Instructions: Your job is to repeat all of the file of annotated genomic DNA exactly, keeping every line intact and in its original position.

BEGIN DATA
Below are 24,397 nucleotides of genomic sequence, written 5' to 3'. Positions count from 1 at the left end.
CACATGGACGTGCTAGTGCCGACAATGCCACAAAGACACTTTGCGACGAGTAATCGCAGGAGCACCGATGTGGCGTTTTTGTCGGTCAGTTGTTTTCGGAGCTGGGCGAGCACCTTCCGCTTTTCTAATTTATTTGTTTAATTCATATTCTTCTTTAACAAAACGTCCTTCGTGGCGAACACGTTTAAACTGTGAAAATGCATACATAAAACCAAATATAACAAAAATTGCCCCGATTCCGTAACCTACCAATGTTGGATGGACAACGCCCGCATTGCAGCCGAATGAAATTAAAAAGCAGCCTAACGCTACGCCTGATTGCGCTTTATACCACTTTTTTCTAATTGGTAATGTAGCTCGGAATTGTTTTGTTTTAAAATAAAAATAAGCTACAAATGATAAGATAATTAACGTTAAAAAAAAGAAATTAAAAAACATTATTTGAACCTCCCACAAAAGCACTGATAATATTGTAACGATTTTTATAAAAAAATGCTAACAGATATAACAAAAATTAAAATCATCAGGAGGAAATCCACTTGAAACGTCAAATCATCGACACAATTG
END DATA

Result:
Below are 24,397 nucleotides of genomic sequence, written 5' to 3'. Positions count from 1 at the left end.
CACATGGACGTGCTAGTGCCGACAATGCCACAAAGACACTTTGCGACGAGTAATCGCAGGAGCACCGATGTGGCGTTTTTGTCGGTCAGTTGTTTTCGGAGCTGGGCGAGCACCTTCCGCTTTTCTAATTTATTTGTTTAATTCATATTCTTCTTTAACAAAACGTCCTTCGTGGCGAACACGTTTAAACTGTGAAAATGCATACATAAAACCAAATATAACAAAAATTGCCCCGATTCCGTAACCTACCAATGTTGGATGGACAACGCCCGCATTGCAGCCGAATGAAATTAAAAAGCAGCCTAACGCTACGCCTGATTGCGCTTTATACCACTTTTTTCTAATTGGTAATGTAGCTCGGAATTGTTTTGTTTTAAAATAAAAATAAGCTACAAATGATAAGATAATTAACGTTAAAAAAAAGAAATTAAAAAACATTATTTGAACCTCCCACAAAAGCACTGATAATATTGTAACGATTTTTATAAAAAAATGCTAACAGATATAACAAAAATTAAAATCATCAGGAGGAAATCCACTTGAAACGTCAAATCATCGACACAATTG